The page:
I sarıyer escort widened my eyes in surprise, nodding my head.

“No guarantees. But I think there’s some grant money available for women in your situation who want to study. It could cover some of the costs, but you’d still need to work.”

“That’s no problem. I’ve been working and studying. It’s no problem at all,” I didn’t like how eager I sounded, but this seemed like a great chance.

Standing up, he said, “I’ll let you know what I find. We’ve got a few months until fall semester starts, so hang tight and get settled. Make some friends.” He paused after he said that, then turned back towards me and leaned in. ” I mean that, Dottie. Make some friends here. It’ll be good for your heart and…” he squinted at me, “and I’m guessing you’ve got a lot to offer these girls, too.”

Breaking his gaze, he straightened up and headed towards the door. “Thanks Betty- I’ll be in touch. And Dottie…try to leave the lamps where they are.” I rolled my eyes.


I didn’t mind the Horton House- it was better than prison, anyway. It was a few hours further west of my school, so it was a good long drive from home. Daddy and Mama visited about once a month, but after a few long talks with Pastor Glen, they felt OK with me being under the care of his staff. The volunteers were nice, even if some of them were just too saccharine sweet for me- like they hadn’t really had any trouble in life, so everything was rosy and happy for them. Glen seemed that way at first- often joking and teasing, enjoying game nights and meals. But whenever he spoke at the Bible study or sometimes during serious dinner conversations, I could tell he wasn’t all fluff. I kept a close eye on him- no man could work around so many young women and not be looking for a way to take advantage of them.

I’m not sure how I did at making friends, but I soon had a few younger girls (which was funny, because I was only 21 at the time) who followed me around and asked a lot of questions. Sometimes it was about Jimmy- Had I really used a broken light bulb to dig out his eye? Was I going to get the other eye if they hadn’t stopped me? How did I fight off all four police officers?

But then it became different. I was showing them how to use the washing machine and fold their clothes. I taught them a few of the recipes that they liked. I pulled classic novels from the bookshelf and read to them, explaining some of the harder language. As girls came and went, I found newcomers had a way of ending up in my little circle, so that I usually had about 4 girls that I spent time with each day. I listened to their stories and helped them understand how their problems weren’t their fault- the men in their life had forced them into a system that was against them. I told them about the unfair wages and inequities in the law. I didn’t realize what a reputation I was getting until one evening when Betty came from the kitchen and saw me studying in the living room (Glen had been able to get me into a few classes that fall).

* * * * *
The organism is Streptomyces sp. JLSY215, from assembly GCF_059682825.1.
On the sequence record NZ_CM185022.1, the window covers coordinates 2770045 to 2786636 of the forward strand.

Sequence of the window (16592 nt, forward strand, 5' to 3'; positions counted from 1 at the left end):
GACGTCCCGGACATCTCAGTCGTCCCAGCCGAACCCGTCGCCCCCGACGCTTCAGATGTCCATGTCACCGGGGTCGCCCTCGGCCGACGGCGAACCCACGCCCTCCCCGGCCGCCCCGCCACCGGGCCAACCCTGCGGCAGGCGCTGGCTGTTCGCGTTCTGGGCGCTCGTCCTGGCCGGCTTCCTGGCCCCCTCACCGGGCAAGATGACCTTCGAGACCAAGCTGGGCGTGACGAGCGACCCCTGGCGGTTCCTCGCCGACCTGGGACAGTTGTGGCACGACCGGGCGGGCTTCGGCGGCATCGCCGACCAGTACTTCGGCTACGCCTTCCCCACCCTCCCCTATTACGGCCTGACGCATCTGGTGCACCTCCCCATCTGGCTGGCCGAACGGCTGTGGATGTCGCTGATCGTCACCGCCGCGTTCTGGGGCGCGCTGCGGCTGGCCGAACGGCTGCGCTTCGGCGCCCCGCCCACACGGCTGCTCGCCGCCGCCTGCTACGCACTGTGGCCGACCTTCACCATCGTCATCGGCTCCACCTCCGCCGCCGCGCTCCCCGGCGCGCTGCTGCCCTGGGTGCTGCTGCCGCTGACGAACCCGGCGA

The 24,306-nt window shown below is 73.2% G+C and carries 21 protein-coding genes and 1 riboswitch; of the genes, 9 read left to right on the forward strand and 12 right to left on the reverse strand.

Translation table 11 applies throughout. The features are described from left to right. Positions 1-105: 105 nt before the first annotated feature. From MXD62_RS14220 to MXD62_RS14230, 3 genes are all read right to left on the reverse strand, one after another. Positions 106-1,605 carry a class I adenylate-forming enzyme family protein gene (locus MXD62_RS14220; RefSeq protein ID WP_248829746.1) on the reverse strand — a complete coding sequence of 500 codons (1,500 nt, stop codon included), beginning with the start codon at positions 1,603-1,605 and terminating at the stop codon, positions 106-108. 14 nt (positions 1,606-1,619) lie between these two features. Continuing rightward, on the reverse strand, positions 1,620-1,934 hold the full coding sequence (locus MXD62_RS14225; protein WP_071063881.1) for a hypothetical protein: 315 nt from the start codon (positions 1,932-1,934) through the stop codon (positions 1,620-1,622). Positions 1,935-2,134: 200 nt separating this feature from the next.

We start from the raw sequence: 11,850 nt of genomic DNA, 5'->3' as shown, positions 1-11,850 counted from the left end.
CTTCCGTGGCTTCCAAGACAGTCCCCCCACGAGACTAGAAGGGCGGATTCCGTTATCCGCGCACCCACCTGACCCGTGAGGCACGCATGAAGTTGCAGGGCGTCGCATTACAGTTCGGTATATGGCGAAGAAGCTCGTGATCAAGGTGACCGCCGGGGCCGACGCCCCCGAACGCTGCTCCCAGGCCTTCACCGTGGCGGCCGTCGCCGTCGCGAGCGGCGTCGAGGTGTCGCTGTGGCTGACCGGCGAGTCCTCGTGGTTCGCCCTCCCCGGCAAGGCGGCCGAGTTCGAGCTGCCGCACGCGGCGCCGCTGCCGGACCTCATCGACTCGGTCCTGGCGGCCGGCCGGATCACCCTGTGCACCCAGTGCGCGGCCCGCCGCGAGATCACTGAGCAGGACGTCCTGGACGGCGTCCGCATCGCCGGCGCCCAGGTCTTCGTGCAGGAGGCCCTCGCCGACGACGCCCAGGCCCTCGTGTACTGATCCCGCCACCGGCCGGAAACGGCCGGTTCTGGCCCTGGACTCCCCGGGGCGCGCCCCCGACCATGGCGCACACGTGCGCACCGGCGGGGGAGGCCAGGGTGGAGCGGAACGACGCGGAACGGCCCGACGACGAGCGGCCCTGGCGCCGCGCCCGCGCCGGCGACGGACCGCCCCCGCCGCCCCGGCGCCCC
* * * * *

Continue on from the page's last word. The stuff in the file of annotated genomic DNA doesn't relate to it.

“Mother Hen…can you make sure all your little chicks know that dinner is going to be a little late tonight?”

Shayna, folding laundry across the room burst out laughing and said, “She ain’t no Mother Hen! Don’t you know she hates cock?” Then she howled at her own pun. Betty, too proper to let on that she understood the joke, looked at me and held in a laugh.

“I’ve got a lamp right next to me, Shayna…” I threatened.

She stopped laughing, “Aw, come on Dottie. You know it’s true. And that was funny!” She giggled again, then tried to suppress it. I left her alone, then went upstairs to pass along the message. While I walked up the steps, I thought about Shayna’s comment. Did I hate men? No. I didn’t. I loved Daddy. I wished there were more men like him. I suspected men. I hated what they did to women- what most of them did, anyway. But I couldn’t let these girls go on naïvely believing there was something wrong with them when some of them weren’t really guilty of anything except being female. I realized that, what I most wanted to do was just…help them. Help them make a better life for themselves and stop waiting around to find the right guy who will fix everything.

A few days later, we sat around the table for Sunday dinner. Glen was there, as usual, and conversation was light and informal. A bowl of apples was next to Glen and I asked him to pass me one. We were carefully trained on table manners- asking politely, passing things, not talking with your mouth full, all that fun stuff. Glen smiled and picked an apple from the side of the bowl, taking care to find a particular one. I thought that strange, and when I bit into it, I found it was rotten on the inside. I spit out the bite, earning a disapproving gaze from Clara, our manners expert.

“It’s rotten!” I said.

Glen stood up, taking esenyurt escort the bowl. “Oh, then I’ll just throw them all away.”